Kutoh E, Wada A, Murayama T, Hayashi J. Characterization of metabolic parameters in responders and nonresponders treated with canagliflozin monotherapy in drug-naive subjects with Type 2 diabetes. Indian J Endocr Metab [serial online] 2018 [cited 2018 Nov 15];22:185-90. Available from: http://www.ijem.in/text.asp?2018/22/2/185/232379
| Introduction|| |
Sodium-glucose co-transporter 2 (SGLT-2) inhibitors are a novel class of orally administered drugs for type 2 diabetes mellitus (T2DM).,, Canagliflozin is one of the SGLT-2 inhibitors available in many countries including Japan, USA, and Europe. Similar glycemic and nonglycemic efficacies were reported in comparison to other SGLT-2 inhibitors.,, With the simple mechanism of discarding glucose into the urine (correcting glucotoxicity), canagliflozin was shown to ameliorate impaired beta-cell function and insulin resistance.,, Canagliflozin has been shown to possess some nonglycemic benefits such as weight reduction, blood pressure control, diuretic action, renal protection, and uric acid (UA) reduction.,, However, as expected from its mechanism of action, this drug is associated with higher incidence of certain adverse events including genital mycotic infections, urinary tract infections, osmotic diuretic-related adverse events, and volume depletion-related adverse events. Canagliflozin and other SGLT-2 inhibitors are currently used as add-on therapy to metformin or other drugs as part of dual or triple therapy. However, it could also be used as alternativefirst-line options in patients with contraindications or intolerance to metformin.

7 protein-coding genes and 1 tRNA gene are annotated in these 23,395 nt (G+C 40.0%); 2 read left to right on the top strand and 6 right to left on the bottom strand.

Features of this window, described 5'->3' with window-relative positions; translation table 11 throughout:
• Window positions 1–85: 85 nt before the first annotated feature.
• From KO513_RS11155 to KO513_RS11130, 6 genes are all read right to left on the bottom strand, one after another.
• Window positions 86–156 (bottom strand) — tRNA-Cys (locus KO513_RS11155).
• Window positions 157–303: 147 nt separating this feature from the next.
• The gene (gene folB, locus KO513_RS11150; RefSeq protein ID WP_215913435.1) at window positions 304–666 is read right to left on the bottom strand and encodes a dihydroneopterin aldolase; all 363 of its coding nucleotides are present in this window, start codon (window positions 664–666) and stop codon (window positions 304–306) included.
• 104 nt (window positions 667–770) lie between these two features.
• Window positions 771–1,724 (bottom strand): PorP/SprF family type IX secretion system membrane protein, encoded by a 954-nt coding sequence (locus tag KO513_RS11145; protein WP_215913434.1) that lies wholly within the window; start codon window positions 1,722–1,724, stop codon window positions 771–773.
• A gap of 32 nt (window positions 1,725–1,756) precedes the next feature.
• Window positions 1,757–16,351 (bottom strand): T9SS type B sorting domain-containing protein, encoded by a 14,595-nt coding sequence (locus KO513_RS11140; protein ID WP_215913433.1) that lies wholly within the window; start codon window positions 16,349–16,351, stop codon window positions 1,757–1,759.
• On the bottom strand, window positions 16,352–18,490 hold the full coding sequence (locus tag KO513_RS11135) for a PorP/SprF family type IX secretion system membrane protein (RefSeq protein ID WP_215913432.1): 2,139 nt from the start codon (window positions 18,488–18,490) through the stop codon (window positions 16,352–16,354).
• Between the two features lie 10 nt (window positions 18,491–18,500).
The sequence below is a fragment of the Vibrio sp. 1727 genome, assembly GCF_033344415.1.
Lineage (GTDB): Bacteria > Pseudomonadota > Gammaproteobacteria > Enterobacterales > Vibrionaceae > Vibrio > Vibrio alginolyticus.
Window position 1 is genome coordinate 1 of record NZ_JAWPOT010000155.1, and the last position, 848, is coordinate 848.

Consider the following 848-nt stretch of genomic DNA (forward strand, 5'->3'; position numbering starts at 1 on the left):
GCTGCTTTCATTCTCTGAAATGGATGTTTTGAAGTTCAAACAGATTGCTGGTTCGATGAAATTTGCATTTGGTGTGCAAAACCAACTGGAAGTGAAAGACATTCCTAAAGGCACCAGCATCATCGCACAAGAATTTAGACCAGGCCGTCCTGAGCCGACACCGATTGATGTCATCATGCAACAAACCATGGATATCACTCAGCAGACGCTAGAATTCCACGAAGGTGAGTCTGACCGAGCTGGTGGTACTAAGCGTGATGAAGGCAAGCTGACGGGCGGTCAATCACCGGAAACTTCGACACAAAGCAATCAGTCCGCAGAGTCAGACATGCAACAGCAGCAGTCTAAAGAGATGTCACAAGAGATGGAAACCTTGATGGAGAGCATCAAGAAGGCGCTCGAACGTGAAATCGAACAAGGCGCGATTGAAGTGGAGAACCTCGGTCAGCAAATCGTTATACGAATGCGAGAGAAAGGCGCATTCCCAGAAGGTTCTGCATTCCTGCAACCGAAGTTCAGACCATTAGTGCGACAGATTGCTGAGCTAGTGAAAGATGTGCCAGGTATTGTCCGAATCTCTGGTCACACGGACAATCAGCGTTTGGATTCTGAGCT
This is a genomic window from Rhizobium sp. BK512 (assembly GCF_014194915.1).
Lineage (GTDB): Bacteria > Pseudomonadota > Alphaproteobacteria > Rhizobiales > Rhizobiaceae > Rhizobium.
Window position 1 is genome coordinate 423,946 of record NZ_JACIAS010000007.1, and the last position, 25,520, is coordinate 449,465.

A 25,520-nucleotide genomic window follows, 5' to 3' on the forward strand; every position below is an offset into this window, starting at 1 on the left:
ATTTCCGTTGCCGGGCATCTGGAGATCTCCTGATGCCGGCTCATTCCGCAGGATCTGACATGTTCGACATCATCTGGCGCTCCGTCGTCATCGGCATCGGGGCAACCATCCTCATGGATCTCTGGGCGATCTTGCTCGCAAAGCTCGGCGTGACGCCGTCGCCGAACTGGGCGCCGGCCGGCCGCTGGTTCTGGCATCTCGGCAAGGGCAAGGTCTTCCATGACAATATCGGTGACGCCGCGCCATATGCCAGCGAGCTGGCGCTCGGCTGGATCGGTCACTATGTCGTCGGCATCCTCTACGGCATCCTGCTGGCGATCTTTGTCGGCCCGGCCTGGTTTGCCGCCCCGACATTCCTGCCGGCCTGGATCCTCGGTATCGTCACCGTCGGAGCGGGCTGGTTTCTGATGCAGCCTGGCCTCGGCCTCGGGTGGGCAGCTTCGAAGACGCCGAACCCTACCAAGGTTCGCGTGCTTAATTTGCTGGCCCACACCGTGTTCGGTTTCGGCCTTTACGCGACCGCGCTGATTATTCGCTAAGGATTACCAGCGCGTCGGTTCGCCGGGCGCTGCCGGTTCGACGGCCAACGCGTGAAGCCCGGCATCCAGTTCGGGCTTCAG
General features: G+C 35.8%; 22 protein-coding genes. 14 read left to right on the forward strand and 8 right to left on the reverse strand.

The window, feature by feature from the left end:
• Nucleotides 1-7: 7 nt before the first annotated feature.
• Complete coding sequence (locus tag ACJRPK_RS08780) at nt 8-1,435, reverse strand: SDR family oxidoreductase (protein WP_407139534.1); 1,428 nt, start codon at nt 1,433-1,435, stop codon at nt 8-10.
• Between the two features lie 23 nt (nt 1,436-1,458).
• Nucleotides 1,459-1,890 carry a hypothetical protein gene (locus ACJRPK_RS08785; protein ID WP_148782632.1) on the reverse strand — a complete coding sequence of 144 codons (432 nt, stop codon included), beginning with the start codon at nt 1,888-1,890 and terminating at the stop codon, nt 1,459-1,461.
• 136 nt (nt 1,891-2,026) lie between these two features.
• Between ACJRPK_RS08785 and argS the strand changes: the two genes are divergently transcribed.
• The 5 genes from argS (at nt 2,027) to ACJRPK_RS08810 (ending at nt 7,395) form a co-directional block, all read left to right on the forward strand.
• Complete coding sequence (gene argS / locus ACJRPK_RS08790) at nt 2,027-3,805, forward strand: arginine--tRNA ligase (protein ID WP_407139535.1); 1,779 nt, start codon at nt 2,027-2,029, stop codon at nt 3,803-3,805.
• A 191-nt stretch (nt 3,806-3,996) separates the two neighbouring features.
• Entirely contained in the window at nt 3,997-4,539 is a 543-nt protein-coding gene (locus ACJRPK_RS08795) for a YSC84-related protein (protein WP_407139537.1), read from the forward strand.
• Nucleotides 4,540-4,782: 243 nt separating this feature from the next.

Regarding its glycemic efficacy, physicians often experience distinct response (responders and nonresponders) with canagliflozin or other oral hypoglycemic drugs. However, it remains unclear whether other nonglycemic parameters (e.g., body weight, UA) are regulated according to its glycemic efficacy. This study was initiated to explore the effect of canagliflozin on metabolic parameters in relation to that on glycemic control. It makes sense to perform this kind of study with drug-naïve patients as monotherapy to eliminate the influences of other drugs as much as possible. As an initial step toward investigating this question, canagliflozin 50–100 mg/day monotherapy was performed with drug-naïve patients with T2DM, and the effects on a number of glycemic and nonglycemic parameters were investigated in two groups representing distinct response to canagliflozin (responders and nonresponders). Since the response to canagliflozin was shown to be baseline glycated hemoglobin (HbA1c) dependent, we used a novel index called A1c index  to evaluate the glycemic efficacy of canagliflozin.
| Subjects and Methods|| |